The end is nigh, when North Nazimabad is the new Clifton
Everyone laughed at me in school for living on the other side of the bridge.
Well who is laughing now? Was centuries of affluence really worth ending up in a real life Finding Nemo type situation? No longer will people from the other side of the bridge have to drive an hour just to see the ocean. The ocean is finally coming to them.
North Nazimabad is the new Clifton. People from Defence/Clifton would sit on buses every Sunday and drive to Nazimabad for some fun. The Super Karachi Express is only the start of a city-wide trend.
For so long, I have dreamt of Nagan Chowrangi being converted to Sea View and now my dreams are finally coming true. The National Institute of Oceanography (NIO) predicts that Karachi could submerge by 2060.
No longer do Karachites have to wish for Shahbaz Sharif to come to Karachi to make underpasses. All our roads will be converted to underpasses on their own; it is a miracle!
No longer do Karachites have to wait for the monsoon rain for the simple pleasures of swimming on the streets.
This is the best thing to happen to Karachi since Altaf Hussain.
My only regret is that I am not a school going child and I would be unable to enjoy all the ‘rain day’ holidays.
Why couldn’t our ineffective government have worked harder to ensure it happened earlier? Is there no one to hold the government accountable for all their unfulfilled promises of transforming Karachi into Venice?
There is one reason we have been deprived of a city wide water park so far. The Abdullah Shah Ghazi Mazaar.
The Mazaar is the only reason Pakistan Tekreek-e-Insaf (PTI) did not win all the seats in Karachi. It is the only thing that prevents Tsunamis in Karachi.
We might as well cut all our mangroves and turn them into ballot papers. We need the wood for all the millions of extra ones we print every election. You have no idea how costly it is for a country to pretend that it is a democracy.
It is about time we save Karachites from the wrath of the Abdullah Shah Ghazi Mazaar. Its presence makes finding parking for Funland so difficult.
Its protection of Karachi from the sea means we have been forced to go to sub-standard water parks and swim in wave pools with baby diapers and golden water. Are women melting their jewelry at these public water parks? I cannot think of any conceivable thing in the world that would give water such a yellowish tinge.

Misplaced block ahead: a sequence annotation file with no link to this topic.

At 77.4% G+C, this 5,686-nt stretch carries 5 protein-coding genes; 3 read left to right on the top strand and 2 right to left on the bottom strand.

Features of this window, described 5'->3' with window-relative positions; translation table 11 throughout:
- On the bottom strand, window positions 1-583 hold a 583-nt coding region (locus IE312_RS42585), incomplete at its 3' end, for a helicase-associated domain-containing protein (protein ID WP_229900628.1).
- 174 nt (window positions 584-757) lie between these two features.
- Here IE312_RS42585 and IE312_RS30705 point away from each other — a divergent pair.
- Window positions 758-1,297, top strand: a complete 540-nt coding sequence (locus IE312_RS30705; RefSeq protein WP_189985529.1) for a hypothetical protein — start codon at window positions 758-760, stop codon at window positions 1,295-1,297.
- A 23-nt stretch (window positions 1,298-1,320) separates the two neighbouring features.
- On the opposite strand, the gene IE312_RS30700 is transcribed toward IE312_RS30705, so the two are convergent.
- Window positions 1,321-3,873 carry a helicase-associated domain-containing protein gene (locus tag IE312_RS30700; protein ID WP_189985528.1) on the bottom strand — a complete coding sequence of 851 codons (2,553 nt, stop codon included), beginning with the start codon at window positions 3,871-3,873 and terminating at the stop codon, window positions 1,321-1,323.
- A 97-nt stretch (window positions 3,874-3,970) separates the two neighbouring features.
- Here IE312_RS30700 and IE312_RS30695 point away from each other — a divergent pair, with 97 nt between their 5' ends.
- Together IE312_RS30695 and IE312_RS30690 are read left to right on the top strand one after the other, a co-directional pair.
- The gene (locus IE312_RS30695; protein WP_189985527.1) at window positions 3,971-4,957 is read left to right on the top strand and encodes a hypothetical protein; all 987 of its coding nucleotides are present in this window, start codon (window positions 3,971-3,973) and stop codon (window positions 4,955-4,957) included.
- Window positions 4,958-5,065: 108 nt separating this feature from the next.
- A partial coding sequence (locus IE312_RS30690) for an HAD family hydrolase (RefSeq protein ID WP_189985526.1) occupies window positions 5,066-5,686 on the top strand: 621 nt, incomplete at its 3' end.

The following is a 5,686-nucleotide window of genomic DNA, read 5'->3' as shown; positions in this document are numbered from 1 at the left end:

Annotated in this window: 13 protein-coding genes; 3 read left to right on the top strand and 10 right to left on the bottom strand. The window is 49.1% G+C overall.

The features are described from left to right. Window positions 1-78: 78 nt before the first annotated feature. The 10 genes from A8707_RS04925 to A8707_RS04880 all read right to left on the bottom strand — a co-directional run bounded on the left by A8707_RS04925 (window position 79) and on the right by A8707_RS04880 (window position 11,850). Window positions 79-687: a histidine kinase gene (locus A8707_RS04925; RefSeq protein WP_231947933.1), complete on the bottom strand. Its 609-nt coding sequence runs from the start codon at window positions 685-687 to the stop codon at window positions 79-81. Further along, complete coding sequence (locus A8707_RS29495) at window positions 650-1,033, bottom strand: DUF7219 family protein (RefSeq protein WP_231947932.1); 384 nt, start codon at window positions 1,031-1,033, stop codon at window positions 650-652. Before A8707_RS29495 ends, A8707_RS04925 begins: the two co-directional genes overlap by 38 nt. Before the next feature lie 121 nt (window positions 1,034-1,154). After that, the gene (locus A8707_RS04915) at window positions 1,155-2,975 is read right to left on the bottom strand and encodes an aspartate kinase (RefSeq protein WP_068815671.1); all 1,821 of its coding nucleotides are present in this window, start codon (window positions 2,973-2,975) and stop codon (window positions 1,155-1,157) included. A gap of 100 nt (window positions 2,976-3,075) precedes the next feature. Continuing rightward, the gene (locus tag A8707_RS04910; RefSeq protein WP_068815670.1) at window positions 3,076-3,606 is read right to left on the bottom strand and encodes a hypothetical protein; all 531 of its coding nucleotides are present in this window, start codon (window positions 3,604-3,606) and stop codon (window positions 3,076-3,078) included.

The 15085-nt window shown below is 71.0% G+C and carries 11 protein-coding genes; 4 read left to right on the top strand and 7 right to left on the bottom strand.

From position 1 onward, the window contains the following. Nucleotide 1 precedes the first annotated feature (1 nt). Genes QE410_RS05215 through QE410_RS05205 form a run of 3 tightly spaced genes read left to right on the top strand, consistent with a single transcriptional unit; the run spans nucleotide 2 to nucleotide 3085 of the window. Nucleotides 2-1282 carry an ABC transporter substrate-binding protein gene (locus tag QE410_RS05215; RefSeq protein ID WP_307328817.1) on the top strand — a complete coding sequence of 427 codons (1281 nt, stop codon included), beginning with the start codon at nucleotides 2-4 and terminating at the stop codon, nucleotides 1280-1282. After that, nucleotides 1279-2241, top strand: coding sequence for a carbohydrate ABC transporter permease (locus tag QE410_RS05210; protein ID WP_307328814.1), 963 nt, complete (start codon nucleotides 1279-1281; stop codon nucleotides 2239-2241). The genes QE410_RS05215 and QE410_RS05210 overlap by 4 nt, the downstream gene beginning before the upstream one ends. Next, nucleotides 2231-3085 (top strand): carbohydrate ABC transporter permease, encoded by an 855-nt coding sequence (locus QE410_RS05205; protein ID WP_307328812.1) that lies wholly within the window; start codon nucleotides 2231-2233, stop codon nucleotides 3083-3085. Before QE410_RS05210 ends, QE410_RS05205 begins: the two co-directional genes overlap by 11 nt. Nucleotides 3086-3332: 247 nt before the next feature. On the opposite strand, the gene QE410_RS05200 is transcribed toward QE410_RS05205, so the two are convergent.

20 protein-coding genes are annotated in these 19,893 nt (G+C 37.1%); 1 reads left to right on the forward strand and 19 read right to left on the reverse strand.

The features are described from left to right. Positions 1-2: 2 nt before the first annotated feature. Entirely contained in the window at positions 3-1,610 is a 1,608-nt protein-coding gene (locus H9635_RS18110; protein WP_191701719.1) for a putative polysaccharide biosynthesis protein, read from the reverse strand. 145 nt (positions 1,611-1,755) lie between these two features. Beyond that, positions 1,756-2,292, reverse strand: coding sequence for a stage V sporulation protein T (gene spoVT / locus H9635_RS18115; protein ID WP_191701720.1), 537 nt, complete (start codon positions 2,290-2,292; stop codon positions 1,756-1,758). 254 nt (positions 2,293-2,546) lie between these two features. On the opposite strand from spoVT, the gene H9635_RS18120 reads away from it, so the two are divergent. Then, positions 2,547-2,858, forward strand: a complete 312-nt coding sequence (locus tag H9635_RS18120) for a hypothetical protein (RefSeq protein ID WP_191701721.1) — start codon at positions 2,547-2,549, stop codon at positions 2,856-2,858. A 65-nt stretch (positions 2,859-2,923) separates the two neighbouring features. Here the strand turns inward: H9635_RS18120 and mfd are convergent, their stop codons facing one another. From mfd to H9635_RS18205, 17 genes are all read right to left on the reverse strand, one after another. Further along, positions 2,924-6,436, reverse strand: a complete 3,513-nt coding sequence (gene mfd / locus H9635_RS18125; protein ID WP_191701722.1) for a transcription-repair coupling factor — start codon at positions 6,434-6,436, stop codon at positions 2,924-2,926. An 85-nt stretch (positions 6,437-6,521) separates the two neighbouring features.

God has finally heard all the prayers of the people of Karachi wishing for a flood. For too long have we been disappointed after flocking to the coast after predictions of typhoons and tsunamis have gone awry. I have still not forgiven Nilofar for her bewafayi.
All the promises of leaving us wet but never coming as promised, Nilofar sounds like all the girls that have ever broken my heart. I am just going to add Nilofar to my list of exes; an exhaustive list of one that is.
The news is not only great for Karachi; it is great for the entire country. People will not have to risk their lives to drive to Saif-ul-Malook to appreciate the natural beauty of Pakistan and all the beauty of the trash other people appreciating the national beauty left behind.
They can simply drive down to Hyderabad, Pakistan’s latest coastal city. Countries in the world work hard to create coastal cities and nature is simply gifting us one in the shape of Hyderabad. Those cakes from Hyderabad are now closer than ever.
I just hope the government applies the principles of equality and equity and does not restrict all the benefits to the people of Karachi. An equitable distribution of resources would mean some of this water would be redirected to Thar, where the drought-stricken people could also enjoy the benefits of being submerged.
As usual, we can forget about giving any resources to Balochistan though. Why don’t they get their own flood? They need to show us that they want to be a part of Pakistan before we start giving them all our hard earned resources.
This news is basically the best thing to come from Karachi in a long while. I only hope I can live long enough in Karachi to die from the water in 2060.
The views expressed by the writer and the reader comments do not necessarily reflect the views and policies of The Express Tribune.